Great beach reads—with a dose of female empowerment!

Today marks the 200th anniversary of Jane Austen’s death, which makes the newly released Jane Austen at Home particularly timely. The biography offers a different look into the acclaimed author’s life, using the people and places behind the scenes to add color to a life story we can’t stop speculating about. Our love for interesting women doesn’t stop with Pride and Prejudice, though. Luckily, there are a slew of great biographies out now on inspiring women who have made history. Here are a number of lesser-known biographies of great women, who, whether in the background or on the main stage, will inspire your own inner hero. 

Jane Austen at Home: A Biography by Lucy Worsley

Jane Austen at Home

Have you ever wanted to know more about Jane Austen’s home life? That’s exactly what Lucy Worsley chose to explore in her new biography of the famed novelist. Historian and chief curator at Historic Royal Palaces in England, Worsley explores not just Jane Austen’s life, but also the lives of those around her, in Jane Austen at Home. It’s hard to find documentation of Jane’s personal life, emotions, and thoughts (Cassandra, Jane’s sister and closest friend, got rid of many of the hundreds of letters passed back and forth between the two). Worsley’s solution is to closely analyze the people and places around Jane, and how they may have intrinsically shaped the famous author’s life. 

Worsley expertly weaves Jane’s known feelings and thoughts with studious analysis of Austen’s literary works, her surviving letters, and the physical locations she inhabited to create an insightful read. Worsley postulates that the author had nearly five marriage proposals in her lifetime. She also notes that Austen was hardly a quiet, anti-social nobody who wrote seemingly fanciful romantic tales without actually have experienced love herself. The biography is a work that makes Jane Austen as real as any other woman. —Krysta Scripter

Lab Girl by Hope Jahren

LabGirl

For women in STEM careers, the demands of career goals and personal priorities can be an isolating maze that, at times, seems fundamentally stacked against you. Reading Hope Jahren’s journey from dedicated graduate student and lab worker to thriving, full-fledged professor offers an up-close look into the life of a female academic. In Lab Girl, Jahren’s describes her early inspirations “playing” in her father’s lab, chronicles her intensely loyal friendship with her lab partner, and speaks candidly about her career highs and lows. Throughout, she pauses to admire the intricate wonders of botany, and I find it refreshing that through the many mundane elements we all find in our careers—the paperwork, the politics—Hope persists in her unparalleled love of discovering new aspects of botany. She addresses the challenges of being a woman in the academy and, after securing the freedom that comes with tenure, speaks out concerning systematic (and often unspoken) biases in the academic system. Lab Girl reveals Hope as a trailblazer, not only as a woman and as an advocate for women in science, but also as a powerful writer. —Rachel Wilkerson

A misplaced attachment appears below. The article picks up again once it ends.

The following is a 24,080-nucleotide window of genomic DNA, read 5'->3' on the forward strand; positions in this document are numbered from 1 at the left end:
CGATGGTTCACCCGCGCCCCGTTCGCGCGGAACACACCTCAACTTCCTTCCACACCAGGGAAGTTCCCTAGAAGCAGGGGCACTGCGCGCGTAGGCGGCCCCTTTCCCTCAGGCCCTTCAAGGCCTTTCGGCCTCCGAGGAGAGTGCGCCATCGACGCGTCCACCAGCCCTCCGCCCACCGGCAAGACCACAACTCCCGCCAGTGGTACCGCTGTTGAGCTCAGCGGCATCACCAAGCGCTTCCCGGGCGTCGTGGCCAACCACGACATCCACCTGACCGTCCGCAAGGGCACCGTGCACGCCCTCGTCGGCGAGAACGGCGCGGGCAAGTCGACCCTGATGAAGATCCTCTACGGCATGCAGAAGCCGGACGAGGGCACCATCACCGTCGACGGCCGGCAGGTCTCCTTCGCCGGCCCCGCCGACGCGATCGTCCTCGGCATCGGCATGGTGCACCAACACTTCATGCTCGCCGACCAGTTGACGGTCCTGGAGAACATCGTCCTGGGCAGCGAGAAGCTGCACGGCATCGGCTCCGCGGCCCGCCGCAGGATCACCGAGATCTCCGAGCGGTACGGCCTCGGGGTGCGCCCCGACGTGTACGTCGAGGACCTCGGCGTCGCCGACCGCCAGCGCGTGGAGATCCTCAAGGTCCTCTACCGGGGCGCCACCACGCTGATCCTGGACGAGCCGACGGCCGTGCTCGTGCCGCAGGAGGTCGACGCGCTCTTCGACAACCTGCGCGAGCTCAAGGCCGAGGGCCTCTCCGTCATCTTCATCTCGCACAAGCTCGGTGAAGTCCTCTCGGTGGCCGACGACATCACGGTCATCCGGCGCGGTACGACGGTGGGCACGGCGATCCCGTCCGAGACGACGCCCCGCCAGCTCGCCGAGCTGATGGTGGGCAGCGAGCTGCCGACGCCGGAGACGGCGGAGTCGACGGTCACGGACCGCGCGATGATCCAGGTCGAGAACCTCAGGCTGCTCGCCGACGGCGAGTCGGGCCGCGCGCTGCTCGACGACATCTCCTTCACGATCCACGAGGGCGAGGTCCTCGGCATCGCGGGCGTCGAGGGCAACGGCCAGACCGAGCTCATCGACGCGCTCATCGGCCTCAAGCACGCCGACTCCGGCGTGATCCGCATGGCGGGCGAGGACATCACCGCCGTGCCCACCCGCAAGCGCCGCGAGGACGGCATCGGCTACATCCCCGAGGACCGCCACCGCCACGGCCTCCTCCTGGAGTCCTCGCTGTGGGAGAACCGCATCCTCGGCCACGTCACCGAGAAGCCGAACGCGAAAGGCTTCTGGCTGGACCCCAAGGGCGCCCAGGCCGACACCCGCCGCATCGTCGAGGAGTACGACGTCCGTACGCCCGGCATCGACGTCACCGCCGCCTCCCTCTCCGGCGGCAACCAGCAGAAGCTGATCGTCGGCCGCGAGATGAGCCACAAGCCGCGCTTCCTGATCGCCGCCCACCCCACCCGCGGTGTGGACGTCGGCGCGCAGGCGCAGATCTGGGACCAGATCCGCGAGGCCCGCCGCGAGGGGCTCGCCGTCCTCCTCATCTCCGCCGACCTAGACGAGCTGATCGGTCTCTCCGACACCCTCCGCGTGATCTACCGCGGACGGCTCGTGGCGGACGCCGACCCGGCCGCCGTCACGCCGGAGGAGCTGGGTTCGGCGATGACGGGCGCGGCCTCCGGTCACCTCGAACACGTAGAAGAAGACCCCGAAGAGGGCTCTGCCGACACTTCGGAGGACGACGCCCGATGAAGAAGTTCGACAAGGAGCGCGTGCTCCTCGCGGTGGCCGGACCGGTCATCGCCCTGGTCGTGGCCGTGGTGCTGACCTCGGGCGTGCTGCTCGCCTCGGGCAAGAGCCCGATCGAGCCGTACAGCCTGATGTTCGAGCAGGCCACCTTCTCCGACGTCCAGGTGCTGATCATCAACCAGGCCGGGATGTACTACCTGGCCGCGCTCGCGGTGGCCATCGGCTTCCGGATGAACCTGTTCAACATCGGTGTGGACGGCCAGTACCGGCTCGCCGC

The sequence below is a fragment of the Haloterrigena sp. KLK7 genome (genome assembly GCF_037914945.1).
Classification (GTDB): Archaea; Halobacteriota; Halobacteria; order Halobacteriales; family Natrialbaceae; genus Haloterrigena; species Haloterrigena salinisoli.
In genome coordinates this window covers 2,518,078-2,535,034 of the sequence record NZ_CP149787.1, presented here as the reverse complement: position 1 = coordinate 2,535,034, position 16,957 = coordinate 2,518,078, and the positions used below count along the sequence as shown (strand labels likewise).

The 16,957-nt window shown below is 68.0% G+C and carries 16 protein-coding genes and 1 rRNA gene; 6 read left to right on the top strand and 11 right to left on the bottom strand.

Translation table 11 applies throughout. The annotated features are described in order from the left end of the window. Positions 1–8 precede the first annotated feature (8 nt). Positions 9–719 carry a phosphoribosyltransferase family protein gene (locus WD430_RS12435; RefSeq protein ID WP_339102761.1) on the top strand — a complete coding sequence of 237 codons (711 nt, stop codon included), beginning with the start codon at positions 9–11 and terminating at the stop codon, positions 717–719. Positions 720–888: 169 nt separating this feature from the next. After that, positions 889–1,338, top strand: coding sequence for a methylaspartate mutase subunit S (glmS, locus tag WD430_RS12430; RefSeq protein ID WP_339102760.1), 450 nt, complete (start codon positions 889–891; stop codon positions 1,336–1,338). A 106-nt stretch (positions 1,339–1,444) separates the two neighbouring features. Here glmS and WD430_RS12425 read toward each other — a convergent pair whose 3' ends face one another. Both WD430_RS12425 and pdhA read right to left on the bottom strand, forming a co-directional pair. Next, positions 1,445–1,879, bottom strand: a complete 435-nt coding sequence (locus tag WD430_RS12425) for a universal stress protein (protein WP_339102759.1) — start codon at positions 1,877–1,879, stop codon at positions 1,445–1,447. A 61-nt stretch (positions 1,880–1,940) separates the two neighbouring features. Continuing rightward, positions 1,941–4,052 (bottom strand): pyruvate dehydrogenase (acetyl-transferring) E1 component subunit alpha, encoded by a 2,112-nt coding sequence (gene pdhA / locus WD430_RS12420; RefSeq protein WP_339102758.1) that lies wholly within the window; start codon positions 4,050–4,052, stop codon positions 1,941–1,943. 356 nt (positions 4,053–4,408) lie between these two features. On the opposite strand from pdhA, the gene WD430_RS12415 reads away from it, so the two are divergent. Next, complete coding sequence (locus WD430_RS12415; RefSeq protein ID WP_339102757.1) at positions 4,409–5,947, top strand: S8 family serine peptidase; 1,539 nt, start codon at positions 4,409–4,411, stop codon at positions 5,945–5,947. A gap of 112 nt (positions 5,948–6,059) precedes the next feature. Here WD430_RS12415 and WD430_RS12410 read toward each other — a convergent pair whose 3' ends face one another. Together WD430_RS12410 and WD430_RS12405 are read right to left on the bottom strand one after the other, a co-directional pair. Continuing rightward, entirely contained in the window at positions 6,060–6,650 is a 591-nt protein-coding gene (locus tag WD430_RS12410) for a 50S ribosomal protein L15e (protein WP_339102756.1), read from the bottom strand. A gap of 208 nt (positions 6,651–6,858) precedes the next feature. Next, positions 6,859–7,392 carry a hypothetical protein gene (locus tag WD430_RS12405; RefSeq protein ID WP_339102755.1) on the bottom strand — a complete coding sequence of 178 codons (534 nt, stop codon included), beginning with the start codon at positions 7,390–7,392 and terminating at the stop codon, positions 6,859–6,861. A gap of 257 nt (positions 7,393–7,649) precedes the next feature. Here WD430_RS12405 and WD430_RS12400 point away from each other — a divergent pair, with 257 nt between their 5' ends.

The Hiding Place by Corrie ten Boom

TheHidingPlace

If you are inspired by courageous women in history such as Anne Frank, then the autobiography of Corrie ten Boom, a Dutch Christian woman who aided Jews during World War II, is a must-read. Her humbling story tells a tale about compassion, loss, and strength—and goodness, does she have strength! Despite the atrocities she and her family endure, ten Boom teaches that even the most overwhelming sufferings in our lives can be overcome with love.

What's amazing about The Hiding Place is how, even though ten Boom lived a life more difficult than most, her experience can still read relatable to the modern woman. Her first and only love jilted her for money and status; she knew the challenges of breaking down barriers in the workplace as the first licensed female watchmaker in Holland. But when the Germans invaded Holland in 1940, ten Boom took on a more active role in the Underground movement: the ten Boom family began housing Jews in their home. The book describes the 1944 Gestapo raid and the subsequent time Corrie (and her sister Betsie) spent in prison, in a concentration camp, and in an extermination camp. Throughout it all, ten Boom keeps a joyful attitude and a spirit of hope, which is enough to inspire no matter what you're going through. —Madeleine Coyne

Lit by Mary Karr 

Lit